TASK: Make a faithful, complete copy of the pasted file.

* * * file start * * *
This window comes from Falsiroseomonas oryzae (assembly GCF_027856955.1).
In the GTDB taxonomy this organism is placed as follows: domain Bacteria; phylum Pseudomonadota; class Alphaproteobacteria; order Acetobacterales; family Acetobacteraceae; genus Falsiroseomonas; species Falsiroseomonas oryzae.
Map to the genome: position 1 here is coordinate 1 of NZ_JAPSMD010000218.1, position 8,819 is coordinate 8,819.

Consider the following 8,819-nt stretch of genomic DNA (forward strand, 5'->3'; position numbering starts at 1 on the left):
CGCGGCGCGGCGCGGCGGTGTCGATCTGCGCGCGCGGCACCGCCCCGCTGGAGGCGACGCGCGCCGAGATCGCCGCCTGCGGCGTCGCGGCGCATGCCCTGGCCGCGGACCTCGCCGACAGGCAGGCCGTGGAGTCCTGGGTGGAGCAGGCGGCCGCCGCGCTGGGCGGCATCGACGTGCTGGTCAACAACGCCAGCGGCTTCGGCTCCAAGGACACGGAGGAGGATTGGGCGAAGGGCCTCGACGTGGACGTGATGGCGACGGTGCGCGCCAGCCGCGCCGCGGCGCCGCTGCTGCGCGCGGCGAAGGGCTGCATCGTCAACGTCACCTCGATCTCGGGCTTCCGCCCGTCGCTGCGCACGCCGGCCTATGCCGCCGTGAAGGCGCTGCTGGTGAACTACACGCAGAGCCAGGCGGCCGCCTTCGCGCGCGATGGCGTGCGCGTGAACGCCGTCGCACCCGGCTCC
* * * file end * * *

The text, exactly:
This window comes from Falsiroseomonas oryzae (assembly GCF_027856955.1).
In the GTDB taxonomy this organism is placed as follows: domain Bacteria; phylum Pseudomonadota; class Alphaproteobacteria; order Acetobacterales; family Acetobacteraceae; genus Falsiroseomonas; species Falsiroseomonas oryzae.
Map to the genome: position 1 here is coordinate 1 of NZ_JAPSMD010000218.1, position 8,819 is coordinate 8,819.

Consider the following 8,819-nt stretch of genomic DNA (forward strand, 5'->3'; position numbering starts at 1 on the left):
CGCGGCGCGGCGCGGCGGTGTCGATCTGCGCGCGCGGCACCGCCCCGCTGGAGGCGACGCGCGCCGAGATCGCCGCCTGCGGCGTCGCGGCGCATGCCCTGGCCGCGGACCTCGCCGACAGGCAGGCCGTGGAGTCCTGGGTGGAGCAGGCGGCCGCCGCGCTGGGCGGCATCGACGTGCTGGTCAACAACGCCAGCGGCTTCGGCTCCAAGGACACGGAGGAGGATTGGGCGAAGGGCCTCGACGTGGACGTGATGGCGACGGTGCGCGCCAGCCGCGCCGCGGCGCCGCTGCTGCGCGCGGCGAAGGGCTGCATCGTCAACGTCACCTCGATCTCGGGCTTCCGCCCGTCGCTGCGCACGCCGGCCTATGCCGCCGTGAAGGCGCTGCTGGTGAACTACACGCAGAGCCAGGCGGCCGCCTTCGCGCGCGATGGCGTGCGCGTGAACGCCGTCGCACCCGGCTCC